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Metalanguage in linguistics is a language used to make statements about language (the object language). Formal syntactic models for the description of grammar, e.g. generative grammar, are a type of metalanguage. More broadly, it can refer to any terminology or language used to discuss language itself - a written grammar, for example, or a discussion about language use.
For example, common linguistic statements can be rendered in the form of logic statements, e.g. John smokes can be written as S(j), where S=smokes and j=john.
Kinds[edit | edit source]
There are a variety of recognized kinds of metalanguages including embedded, ordered, and nested or hierarchical.
Embedded metalanguages, as their name suggests, are metalanguages embedded in an object language. They occur both formally and naturally. This idea is found in Douglas Hofstadter's book Gödel, Escher, Bach in his discussion of the relationship between formal languages and number theory: "...it is in the nature of any formalization of number theory that its metalanguage is embedded within it" (pg.270). They occur in informal languages as well, such as in English, where adjectives, adverbs, and possessive pronouns serve as an embedded metalanguage, while nouns, verbs, and in some instances adjectives and adverbs serve as an object language. Thus the term 'red' in the phrase 'red barn' is part of the embedded metalanguage of English and the term 'barn' is part of the object language. A similar example for adverbs is the term 'slowly' in the phrase 'slowly running'.
Ordered metalanguages are analogous to ordered logics. An example of an ordered metalanguage would be the construction of one metalanguage to talk about an object language, then creating another metalanguage to talk about the first metalanguage, and so on for as long as is necessary.
Nested or hierarchical metalanguages are similar to ordered metalanguages in that each level represents a greater degree of abstraction. However, nested metalanguages differ from ordered ones in that each level includes the one below. The paradigmatic example of a nested metalanguage comes from the Linnean taxonomic system in biology. Each level in the system incorporates the one below it. The language used to talk about genus is also used to talk about species, the language that is used to talk about orders is also used to talk about geni, and so on up to kingdoms.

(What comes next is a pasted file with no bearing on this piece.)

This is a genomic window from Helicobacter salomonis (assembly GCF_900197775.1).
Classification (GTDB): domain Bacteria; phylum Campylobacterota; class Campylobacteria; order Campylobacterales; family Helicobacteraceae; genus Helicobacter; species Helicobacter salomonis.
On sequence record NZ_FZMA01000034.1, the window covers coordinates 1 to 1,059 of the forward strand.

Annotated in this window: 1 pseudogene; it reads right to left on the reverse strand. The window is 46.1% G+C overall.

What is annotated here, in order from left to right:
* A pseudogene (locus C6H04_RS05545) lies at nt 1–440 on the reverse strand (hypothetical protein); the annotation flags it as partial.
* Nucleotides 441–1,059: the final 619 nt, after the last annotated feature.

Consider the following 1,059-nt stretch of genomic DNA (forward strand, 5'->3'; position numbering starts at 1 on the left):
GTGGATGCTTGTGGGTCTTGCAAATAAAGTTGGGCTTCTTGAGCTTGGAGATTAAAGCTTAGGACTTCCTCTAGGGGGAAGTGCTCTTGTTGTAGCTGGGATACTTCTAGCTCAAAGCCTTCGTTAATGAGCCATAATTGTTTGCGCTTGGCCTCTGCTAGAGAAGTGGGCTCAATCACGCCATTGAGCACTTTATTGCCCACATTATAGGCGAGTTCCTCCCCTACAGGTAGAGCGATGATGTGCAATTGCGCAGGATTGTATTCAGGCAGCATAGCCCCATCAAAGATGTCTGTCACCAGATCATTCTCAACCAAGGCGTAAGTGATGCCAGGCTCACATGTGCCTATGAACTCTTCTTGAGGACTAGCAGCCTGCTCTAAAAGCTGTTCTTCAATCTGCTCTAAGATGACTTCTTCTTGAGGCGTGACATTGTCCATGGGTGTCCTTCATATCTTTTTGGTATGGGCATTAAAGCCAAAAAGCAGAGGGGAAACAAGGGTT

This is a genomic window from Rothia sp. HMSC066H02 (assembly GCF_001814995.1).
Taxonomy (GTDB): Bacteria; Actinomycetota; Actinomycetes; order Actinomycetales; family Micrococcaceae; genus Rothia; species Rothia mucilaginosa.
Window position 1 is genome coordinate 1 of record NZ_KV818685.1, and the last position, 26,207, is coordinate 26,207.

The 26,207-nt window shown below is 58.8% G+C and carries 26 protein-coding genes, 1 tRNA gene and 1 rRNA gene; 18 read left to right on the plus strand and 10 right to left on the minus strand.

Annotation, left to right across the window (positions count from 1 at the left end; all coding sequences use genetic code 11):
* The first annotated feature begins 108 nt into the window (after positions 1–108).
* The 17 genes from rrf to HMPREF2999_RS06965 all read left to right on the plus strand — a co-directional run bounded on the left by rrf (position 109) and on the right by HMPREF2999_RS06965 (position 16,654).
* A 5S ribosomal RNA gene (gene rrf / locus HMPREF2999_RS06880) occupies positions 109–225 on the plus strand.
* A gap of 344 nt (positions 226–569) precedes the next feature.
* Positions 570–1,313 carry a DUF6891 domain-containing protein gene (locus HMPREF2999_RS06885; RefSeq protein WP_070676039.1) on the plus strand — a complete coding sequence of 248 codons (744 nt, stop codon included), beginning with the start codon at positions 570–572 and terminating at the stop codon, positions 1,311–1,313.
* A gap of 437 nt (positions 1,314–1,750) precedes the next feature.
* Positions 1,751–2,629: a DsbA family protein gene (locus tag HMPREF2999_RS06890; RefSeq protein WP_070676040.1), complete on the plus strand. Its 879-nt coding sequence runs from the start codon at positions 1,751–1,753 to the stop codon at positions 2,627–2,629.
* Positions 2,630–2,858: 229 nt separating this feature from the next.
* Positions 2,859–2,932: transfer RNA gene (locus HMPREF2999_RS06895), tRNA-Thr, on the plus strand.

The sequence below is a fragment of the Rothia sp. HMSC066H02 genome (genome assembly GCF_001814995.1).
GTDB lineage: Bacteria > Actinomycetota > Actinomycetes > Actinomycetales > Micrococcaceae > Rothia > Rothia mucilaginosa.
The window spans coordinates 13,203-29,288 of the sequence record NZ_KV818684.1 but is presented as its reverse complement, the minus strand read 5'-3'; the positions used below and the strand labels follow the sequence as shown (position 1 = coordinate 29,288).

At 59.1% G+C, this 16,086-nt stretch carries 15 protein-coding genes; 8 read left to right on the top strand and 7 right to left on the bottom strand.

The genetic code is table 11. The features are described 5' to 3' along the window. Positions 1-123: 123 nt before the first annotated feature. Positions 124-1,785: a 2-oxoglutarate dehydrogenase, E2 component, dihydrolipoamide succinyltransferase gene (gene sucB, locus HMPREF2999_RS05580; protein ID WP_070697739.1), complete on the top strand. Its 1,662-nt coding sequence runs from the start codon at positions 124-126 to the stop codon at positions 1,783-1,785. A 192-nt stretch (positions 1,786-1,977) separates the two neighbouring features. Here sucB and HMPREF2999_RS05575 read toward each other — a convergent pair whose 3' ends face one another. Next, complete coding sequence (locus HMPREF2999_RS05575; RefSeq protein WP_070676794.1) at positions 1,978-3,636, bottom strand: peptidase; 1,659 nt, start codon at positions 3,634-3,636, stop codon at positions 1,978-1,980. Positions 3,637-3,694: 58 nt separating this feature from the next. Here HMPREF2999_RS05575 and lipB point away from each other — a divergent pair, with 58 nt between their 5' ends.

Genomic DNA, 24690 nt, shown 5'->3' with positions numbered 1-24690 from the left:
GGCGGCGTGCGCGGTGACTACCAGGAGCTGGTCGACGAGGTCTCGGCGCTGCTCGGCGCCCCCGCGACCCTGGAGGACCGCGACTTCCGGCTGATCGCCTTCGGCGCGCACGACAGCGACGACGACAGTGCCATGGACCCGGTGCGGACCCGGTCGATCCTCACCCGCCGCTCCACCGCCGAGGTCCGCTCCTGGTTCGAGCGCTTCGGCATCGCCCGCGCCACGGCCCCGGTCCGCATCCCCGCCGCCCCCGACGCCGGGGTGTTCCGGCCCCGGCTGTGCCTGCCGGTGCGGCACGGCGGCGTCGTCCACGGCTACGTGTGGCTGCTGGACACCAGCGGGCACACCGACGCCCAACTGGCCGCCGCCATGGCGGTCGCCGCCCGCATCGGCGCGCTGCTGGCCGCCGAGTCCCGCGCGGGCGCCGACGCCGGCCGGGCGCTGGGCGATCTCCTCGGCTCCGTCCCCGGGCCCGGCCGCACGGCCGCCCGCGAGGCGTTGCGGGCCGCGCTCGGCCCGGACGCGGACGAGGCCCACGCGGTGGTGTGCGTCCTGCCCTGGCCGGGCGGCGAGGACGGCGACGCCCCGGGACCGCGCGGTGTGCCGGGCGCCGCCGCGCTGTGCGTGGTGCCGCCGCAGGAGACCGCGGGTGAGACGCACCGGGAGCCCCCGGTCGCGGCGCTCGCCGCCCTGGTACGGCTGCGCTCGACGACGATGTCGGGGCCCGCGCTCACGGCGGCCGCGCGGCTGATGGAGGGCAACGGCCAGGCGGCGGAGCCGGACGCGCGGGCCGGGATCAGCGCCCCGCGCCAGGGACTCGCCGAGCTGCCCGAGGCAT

Role in metaphor[edit | edit source]
Michael Reddy (1979) has demonstrated that much of the language we use to talk about language is conceptualized and structured by what he refers to as the conduit metaphor. The conduit metaphor is actually three interconnected metaphors:
- Concepts, thoughts, feelings, meanings, sense and ideas are objects.
- Words, sentences, and so on are containers (with an inside and an outside) for these objects.
- Finally, communication is the act of sending and receiving these containers (through a conduit).
Reddy offers sentences similar to the following as evidence:
- What is the meaning in his words?
- Try to get your thoughts into words.
- I couldn't get any meaning out of his words.
- I couldn't find any sense in his words.
- His words were empty and 'devoid' of feeling.
- His promises were hollow.
- His ideas were hidden in a dense thicket of sentences.
- Like a maggot in a turd he hid within the word.
- How do I convey my love in mere words.
- How do I get it across to you that I don't want to see you again.
- I gave her a call.
- I received your call.
- I got the message.
Reddy estimates that fully 70% of the language we use to talk about the English language is based on this metaphor. While recognizing the prominence of this metaphor, Reddy is deeply troubled by it. He thinks of it as erroneous, misleading, and dehumanizing.
Computing[edit | edit source]
HTML and XHTML are examples of markup languages that can be used by anyone wishing to translate media including video, sound, graphics and text into a language intelligible to a computer and suitable for display on the Internet. Originally this required manually typing up an HTML document but there are software programs that will do this now. There are in addition special mark up languages for mathematical and scientific notation such as Tex and LaTeX or one of its many variants.
Another common example of a metalanguage in computing is XML. Many other metalanguages have been based on the W3C XML 1.0 standard, including
See also[edit | edit source]
- formal system
- use mention distinction
- type token distinction
- category theory
- self reference
- Object Process Network
References[edit | edit source]
- Audi, R. (1996). The Cambridge Dictionary of Philosophy. Cambridge, Cambridge University Press.
- Baldick, C. (1996). Oxford Concise Dictionary of Literary Terms. Oxford, Oxford University Press.
- Cuddon, J. A. (1999). The Penguin Dictionary of Literary Terms and Literary Theory. London, Penguin Books.
- Hofstadter, D. R. (1980). Godel, Escher, Bach: An Eternal Golden Braid. New York, Vintage Books.
- Honderich, T. (1995). The Oxford Companion to Philosophy. Oxford, Oxford University Press.
- Matthews, P. H. (1997). The Concise Oxford Dictionary of Linguistics. Oxford, Oxford University Press.
- McArthur, T. (1996). The Concise Oxford Companion to the English Language. Oxford, Oxford University Press.
- Reddy, M. J. (1979). The Conduit Metaphor. Metaphor and Thought. A. Ortney. Cambridge, Cambridge University Press.
- Ritzer, G. (1991). Metatheorizing in Sociology.
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